2.20 The Act also makes some provisions to protect the specific interests of children and young people. Under section 2 of the Act, accommodation, care and treatment should be provided which best secures the welfare of the child. In addition, section 23 of the Act places a duty on NHS Boards to ensure that, on those occasions when a child or young person under the age of 18 years requires psychiatric inpatient treatment, this is provided in a way that is appropriate to the particular needs of the child or young person. Section 278 of the Act introduces a duty to consider and minimise any potential harm to child-parent relationships where either child or parent is subject to any provisions under the Act or the Criminal Procedure (Scotland) Act 1995.
2.21 Section 26 of the Act places new duties on local authorities to provide or secure the provision of "services which are designed to promote the wellbeing and social development" of people who have or have had a mental disorder. These services should include:
- Social, cultural and recreational activities
- Training, for people over school age
- Assistance in gaining employment, for people over school age
2.22 The Framework endorses the principles of section 26, and in particular, the importance of social, cultural and recreational activities in promoting mental health and wellbeing for all children and young people.
2.23NHS Boards and local authorities have been asked to work with other partners to prepare Joint Local Implementation Plans to ensure that measures are in place to meet the requirements of the new Act from October 2005. Joint management, joint resourcing and joint delivery are intended to be at the heart of this.
2.24 HeadsUpScotland 41 is the national project for children's and young people's mental health in Scotland, and is part of the National Programme for Improving Mental Health and Wellbeing. It was established in April 2004 to contribute to the range of activity already underway in Scotland to improve the mental health and wellbeing of children and young people. The project's key aim is to support the SNAP report implementation process. Its main activities are to:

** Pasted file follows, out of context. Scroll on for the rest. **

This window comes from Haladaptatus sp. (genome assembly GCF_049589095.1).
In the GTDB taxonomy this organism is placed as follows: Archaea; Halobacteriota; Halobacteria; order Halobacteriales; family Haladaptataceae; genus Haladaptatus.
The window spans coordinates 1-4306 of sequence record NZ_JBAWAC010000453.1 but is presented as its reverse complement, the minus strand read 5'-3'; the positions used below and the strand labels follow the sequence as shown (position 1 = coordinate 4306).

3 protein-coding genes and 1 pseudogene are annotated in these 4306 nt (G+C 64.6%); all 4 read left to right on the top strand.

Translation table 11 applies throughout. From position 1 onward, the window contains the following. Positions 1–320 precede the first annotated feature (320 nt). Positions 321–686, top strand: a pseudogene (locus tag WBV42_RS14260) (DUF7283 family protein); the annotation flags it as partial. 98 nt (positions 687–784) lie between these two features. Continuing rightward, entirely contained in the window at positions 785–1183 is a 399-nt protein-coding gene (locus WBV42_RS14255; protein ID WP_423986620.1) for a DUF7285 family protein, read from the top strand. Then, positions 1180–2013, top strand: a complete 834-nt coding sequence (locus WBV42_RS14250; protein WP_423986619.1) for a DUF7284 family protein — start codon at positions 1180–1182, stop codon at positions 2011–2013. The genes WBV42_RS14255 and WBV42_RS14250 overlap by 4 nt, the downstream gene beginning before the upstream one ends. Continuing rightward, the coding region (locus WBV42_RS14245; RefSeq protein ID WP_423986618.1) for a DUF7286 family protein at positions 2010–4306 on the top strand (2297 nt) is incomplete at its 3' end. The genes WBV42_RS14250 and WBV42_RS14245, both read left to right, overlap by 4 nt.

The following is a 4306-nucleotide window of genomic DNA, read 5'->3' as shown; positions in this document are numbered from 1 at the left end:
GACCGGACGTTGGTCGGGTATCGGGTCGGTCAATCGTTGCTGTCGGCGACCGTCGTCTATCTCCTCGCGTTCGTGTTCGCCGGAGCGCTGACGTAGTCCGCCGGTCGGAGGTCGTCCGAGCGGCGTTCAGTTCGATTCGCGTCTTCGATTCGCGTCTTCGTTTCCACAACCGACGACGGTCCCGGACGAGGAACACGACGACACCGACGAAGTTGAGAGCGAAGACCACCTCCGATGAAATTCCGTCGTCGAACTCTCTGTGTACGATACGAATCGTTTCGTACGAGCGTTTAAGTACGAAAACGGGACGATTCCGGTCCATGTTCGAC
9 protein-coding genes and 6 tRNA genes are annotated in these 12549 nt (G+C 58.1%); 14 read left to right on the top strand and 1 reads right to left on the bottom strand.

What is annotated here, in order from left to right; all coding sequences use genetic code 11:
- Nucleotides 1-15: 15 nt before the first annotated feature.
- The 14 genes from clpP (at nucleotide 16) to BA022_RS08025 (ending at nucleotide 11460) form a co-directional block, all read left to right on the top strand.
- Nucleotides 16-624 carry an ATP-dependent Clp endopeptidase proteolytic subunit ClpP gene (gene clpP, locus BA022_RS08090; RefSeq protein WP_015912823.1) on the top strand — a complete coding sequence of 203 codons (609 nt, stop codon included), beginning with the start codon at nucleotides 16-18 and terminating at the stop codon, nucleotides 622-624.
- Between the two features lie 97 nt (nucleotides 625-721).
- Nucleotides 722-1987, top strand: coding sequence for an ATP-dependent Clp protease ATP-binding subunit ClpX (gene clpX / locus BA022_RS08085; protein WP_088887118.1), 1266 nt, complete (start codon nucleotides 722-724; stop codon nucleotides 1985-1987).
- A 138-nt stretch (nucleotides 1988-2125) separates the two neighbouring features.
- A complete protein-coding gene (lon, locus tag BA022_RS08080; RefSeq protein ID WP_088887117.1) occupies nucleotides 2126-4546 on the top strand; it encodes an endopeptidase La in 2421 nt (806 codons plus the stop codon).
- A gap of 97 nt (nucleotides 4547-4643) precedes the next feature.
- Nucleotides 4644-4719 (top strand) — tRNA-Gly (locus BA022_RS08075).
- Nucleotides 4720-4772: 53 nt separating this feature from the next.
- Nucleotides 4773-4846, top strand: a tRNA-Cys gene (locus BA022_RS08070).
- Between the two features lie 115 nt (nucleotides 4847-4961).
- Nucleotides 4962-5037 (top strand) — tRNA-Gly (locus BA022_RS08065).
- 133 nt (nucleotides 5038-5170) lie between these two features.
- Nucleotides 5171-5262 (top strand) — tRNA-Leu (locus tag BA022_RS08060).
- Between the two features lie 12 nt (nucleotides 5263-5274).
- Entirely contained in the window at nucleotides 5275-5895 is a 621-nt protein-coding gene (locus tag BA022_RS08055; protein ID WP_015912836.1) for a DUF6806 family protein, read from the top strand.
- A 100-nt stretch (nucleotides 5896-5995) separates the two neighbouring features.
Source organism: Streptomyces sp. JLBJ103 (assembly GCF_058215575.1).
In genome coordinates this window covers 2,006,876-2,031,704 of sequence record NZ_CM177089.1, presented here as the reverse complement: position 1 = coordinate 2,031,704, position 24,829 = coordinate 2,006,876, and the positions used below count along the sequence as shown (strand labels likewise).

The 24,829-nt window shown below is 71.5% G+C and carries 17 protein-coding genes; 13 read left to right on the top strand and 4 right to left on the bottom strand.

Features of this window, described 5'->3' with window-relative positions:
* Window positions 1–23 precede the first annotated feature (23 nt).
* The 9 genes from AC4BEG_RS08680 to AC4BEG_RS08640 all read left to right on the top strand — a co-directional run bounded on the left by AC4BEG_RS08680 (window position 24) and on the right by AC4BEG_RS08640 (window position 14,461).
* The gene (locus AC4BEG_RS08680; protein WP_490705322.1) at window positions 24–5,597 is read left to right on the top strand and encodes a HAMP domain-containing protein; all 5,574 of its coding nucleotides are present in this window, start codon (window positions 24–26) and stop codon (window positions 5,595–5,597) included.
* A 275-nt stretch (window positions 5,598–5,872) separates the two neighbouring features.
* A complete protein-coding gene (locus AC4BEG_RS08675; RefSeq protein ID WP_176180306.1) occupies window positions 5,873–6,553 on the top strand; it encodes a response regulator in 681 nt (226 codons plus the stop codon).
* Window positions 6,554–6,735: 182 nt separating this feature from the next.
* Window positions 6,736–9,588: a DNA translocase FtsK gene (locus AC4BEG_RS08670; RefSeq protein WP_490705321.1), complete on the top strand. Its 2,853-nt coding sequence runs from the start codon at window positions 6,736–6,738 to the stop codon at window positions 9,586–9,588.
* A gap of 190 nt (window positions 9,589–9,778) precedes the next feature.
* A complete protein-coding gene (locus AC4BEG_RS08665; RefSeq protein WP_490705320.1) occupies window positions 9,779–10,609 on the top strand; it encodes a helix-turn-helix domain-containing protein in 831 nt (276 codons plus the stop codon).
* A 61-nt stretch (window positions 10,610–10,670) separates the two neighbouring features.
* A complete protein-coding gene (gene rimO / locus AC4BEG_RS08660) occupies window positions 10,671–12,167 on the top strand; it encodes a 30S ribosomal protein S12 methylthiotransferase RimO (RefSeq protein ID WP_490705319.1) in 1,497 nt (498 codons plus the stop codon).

- Ensure involvement of children, young people, parents and carers
- Develop and deliver guidance to support local work to improve the mental health of children and young people
- Develop and strengthen partnerships to improve the infrastructure for children's and young people's mental health
- Develop and improve the capacity of the workforce to support more appropriate interventions
2.25 The project aims to facilitate the integration of children's and young people's mental health and wellbeing as a mainstream issue, by supporting local areas in their work. Existing structures, organisations and individuals will, in the main, be the methods through which the project will deliver its aims. This Framework is the first important step in taking this forward.
2.26 One of the functions of the project is to highlight recurring systemic issues and seek to facilitate resolution at a strategic level. The project will therefore:
- Be a central point which provides vision and energy for the future of children's and young people's mental health in Scotland
- Provide a leadership and co-ordination role to support the establishment/consolidation of structures for "mainstreaming" mental health by encouraging and supporting local leaders
- Make a major contribution to the available capacity to support the mental health agenda for children and young people
UK-wide policy developments
2.27 The Department of Health and the Department for Education and Skills in England have published a National Service Framework for Children, Young People and Maternity Services42. This includes standards on:
- Promoting health and wellbeing, identifying needs and intervening early (Standard 1)
- Supporting parenting (Standard 2)
- Child, young person and family centred services (Standard 3)
- Growing up into adulthood (Standard 4)
- Safeguarding and promoting the welfare of children and young people (Standard 5)
- Children and young people who are ill (Standard 6)
- Children in hospital (Standard 7)
- Disabled children and young people, and those with complex health needs (Standard 8)
- The mental health and psychological wellbeing of children and young people (Standard 9)
- Medicines for children and young people (Standard 10)
- Maternity services (Standard 11)
2.28 The Welsh Assembly has also published a draft Service Framework for Children and Young People and Maternity Services in Wales43 for consultation.
2.29 Both the English and Welsh framework documents offer helpful guidance, which in many respects would also be applicable in Scotland. Both documents have been considered in the development of this Framework.